I was fooled the other day when, stumbling through Dyker Heights, I spotted a lawn icon showing a bit of leg. I was reminded of St. Peregrine of the Friar Order of the Servants of Mary (the Servites) , the patron saint of cancer sufferers, showing off the varicose vein that went untreated and became cancerous. He was later miraculously cured.
I have been told, though, that there is more than one saint showing off a leg wound, and this one happens to be St. Roch or St. Rocco (spellings vary by country). Traditionally invoked for help against the bubonic plague in the 14th Century, the legend of Roch was actually based on an older figure, St. Racho, who lived in the 7th Century:
According to the doctoral thesis of history student Pierre Bolle in 2001, Saint Roch is a hagiographical doublet of a more ancient saint, Saint Racho of Autun who died about 660 AD. Racho was invoked for protection against storms and Bolle believes that his name was the basis of the name of this saint and of his patronage of plague-sufferers via a process of aphaeresis of the Old French word for a storm, (“tempeste”) to “-peste” (plague). This also accords with equilibrium of humours theory of medieval medicine that held that illness could be caused by corruption of the air. wikipedia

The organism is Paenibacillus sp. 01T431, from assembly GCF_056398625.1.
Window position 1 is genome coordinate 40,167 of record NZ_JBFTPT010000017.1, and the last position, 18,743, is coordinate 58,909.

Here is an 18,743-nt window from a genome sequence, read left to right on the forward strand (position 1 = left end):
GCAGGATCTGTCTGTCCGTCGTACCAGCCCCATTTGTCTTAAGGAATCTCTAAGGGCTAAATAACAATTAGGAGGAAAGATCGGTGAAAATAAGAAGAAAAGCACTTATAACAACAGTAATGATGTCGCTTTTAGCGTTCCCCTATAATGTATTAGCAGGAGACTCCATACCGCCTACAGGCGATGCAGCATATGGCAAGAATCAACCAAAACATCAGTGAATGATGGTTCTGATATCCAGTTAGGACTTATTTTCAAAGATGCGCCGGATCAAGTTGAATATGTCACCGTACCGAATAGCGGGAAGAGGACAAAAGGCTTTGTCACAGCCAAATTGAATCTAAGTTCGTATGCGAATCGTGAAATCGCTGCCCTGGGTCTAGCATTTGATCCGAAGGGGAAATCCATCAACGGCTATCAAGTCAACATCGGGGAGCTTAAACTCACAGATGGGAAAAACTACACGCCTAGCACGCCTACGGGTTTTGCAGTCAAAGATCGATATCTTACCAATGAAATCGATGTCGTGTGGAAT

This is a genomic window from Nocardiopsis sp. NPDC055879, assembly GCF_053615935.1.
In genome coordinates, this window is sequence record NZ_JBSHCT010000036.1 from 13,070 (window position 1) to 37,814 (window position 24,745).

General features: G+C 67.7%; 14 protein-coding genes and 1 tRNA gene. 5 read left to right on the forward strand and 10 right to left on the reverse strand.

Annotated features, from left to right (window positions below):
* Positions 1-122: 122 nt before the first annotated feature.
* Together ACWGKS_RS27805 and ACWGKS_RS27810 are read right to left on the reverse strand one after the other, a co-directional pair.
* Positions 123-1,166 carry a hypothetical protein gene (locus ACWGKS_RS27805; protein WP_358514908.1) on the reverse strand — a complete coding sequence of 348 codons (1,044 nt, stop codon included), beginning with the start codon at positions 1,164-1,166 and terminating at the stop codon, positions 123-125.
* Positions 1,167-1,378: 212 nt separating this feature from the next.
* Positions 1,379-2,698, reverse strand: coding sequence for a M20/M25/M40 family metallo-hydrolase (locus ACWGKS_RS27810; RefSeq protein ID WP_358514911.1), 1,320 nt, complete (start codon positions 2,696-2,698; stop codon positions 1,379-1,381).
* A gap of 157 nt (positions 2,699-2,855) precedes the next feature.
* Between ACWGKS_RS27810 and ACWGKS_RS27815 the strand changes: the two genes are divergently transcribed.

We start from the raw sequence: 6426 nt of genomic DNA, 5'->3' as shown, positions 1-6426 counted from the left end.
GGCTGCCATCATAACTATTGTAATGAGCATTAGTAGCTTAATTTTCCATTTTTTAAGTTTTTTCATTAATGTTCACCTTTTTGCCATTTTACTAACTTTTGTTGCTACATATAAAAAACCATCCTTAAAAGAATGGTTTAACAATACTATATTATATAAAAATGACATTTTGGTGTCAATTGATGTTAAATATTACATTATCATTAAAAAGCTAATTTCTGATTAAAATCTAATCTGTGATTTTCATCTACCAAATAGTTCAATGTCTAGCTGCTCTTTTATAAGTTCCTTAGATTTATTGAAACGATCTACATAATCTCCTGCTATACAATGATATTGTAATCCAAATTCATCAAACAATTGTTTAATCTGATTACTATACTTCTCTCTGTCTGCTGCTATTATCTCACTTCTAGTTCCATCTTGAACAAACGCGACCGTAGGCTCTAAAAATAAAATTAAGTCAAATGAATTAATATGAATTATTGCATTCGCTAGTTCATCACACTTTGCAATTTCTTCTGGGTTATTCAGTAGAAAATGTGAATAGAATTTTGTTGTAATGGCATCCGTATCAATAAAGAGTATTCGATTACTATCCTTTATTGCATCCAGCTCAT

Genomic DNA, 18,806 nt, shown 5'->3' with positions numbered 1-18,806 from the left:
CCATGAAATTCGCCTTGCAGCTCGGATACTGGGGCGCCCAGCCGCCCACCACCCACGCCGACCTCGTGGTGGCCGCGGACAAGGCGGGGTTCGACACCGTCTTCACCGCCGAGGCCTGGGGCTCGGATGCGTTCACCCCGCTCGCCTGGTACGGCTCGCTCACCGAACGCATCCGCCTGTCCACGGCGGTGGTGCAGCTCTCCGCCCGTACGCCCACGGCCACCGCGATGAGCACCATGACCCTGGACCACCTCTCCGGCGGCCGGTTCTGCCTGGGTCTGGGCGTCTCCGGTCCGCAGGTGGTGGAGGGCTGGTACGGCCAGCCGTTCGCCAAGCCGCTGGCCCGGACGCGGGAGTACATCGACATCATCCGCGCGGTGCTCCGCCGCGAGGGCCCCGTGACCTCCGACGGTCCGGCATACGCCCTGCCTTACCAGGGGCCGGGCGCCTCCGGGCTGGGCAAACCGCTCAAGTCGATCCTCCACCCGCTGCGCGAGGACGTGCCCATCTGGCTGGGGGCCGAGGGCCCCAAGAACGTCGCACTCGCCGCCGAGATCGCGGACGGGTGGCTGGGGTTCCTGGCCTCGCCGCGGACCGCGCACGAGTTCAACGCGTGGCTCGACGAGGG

The 14th Century Roch, according to legend, hailed from Montpelier, France, a follower of St. Francis who ministered to the sick during one of the waves of black plague that spread through Europe. After contracting the plague himself he retreated to a forest and made a hut for himself from leaves and boughs, and was supplied with bread and water from a neighboring town by a helpful nobleman’s dog he had befriended (hence the image of a dog in his iconography). He was later accused of spying against the local government and died in prison.
During subsequent attacks of the plague throughout Europe, his name was invoked and a cult sprung up around his name. Churches and cathedrals were dedicated to him, as well as entire religious orders. ‘Roch’s status as a pilgrim who suffered plague is paramount in his iconography. “The sight of Roch scarred by the plague yet alive and healthy must have been an emotionally charged image of a promised cure. Here was literal proof that one could survive the plague, a saint who had triumphed over the disease in his own flesh.” ‘